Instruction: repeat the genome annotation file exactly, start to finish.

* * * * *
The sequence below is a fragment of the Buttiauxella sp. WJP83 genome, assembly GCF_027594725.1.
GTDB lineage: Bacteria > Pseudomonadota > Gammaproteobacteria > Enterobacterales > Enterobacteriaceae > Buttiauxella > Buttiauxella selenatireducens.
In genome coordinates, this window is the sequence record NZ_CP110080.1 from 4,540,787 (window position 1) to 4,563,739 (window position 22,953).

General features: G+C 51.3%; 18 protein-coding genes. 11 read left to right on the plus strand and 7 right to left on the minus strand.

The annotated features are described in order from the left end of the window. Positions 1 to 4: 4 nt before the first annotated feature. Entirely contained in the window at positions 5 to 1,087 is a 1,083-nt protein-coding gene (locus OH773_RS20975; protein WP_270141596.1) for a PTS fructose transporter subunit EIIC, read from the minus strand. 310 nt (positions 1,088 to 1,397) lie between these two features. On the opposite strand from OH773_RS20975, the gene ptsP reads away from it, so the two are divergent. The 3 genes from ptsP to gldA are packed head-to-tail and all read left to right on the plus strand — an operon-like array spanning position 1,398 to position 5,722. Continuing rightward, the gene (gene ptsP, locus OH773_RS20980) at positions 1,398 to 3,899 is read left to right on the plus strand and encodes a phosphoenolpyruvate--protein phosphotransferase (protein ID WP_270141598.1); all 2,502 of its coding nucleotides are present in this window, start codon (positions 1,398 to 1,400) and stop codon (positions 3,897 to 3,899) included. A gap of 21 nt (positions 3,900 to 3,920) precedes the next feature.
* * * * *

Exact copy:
The sequence below is a fragment of the Buttiauxella sp. WJP83 genome, assembly GCF_027594725.1.
GTDB lineage: Bacteria > Pseudomonadota > Gammaproteobacteria > Enterobacterales > Enterobacteriaceae > Buttiauxella > Buttiauxella selenatireducens.
In genome coordinates, this window is the sequence record NZ_CP110080.1 from 4,540,787 (window position 1) to 4,563,739 (window position 22,953).

General features: G+C 51.3%; 18 protein-coding genes. 11 read left to right on the plus strand and 7 right to left on the minus strand.

The annotated features are described in order from the left end of the window. Positions 1 to 4: 4 nt before the first annotated feature. Entirely contained in the window at positions 5 to 1,087 is a 1,083-nt protein-coding gene (locus OH773_RS20975; protein WP_270141596.1) for a PTS fructose transporter subunit EIIC, read from the minus strand. 310 nt (positions 1,088 to 1,397) lie between these two features. On the opposite strand from OH773_RS20975, the gene ptsP reads away from it, so the two are divergent. The 3 genes from ptsP to gldA are packed head-to-tail and all read left to right on the plus strand — an operon-like array spanning position 1,398 to position 5,722. Continuing rightward, the gene (gene ptsP, locus OH773_RS20980) at positions 1,398 to 3,899 is read left to right on the plus strand and encodes a phosphoenolpyruvate--protein phosphotransferase (protein ID WP_270141598.1); all 2,502 of its coding nucleotides are present in this window, start codon (positions 1,398 to 1,400) and stop codon (positions 3,897 to 3,899) included. A gap of 21 nt (positions 3,900 to 3,920) precedes the next feature.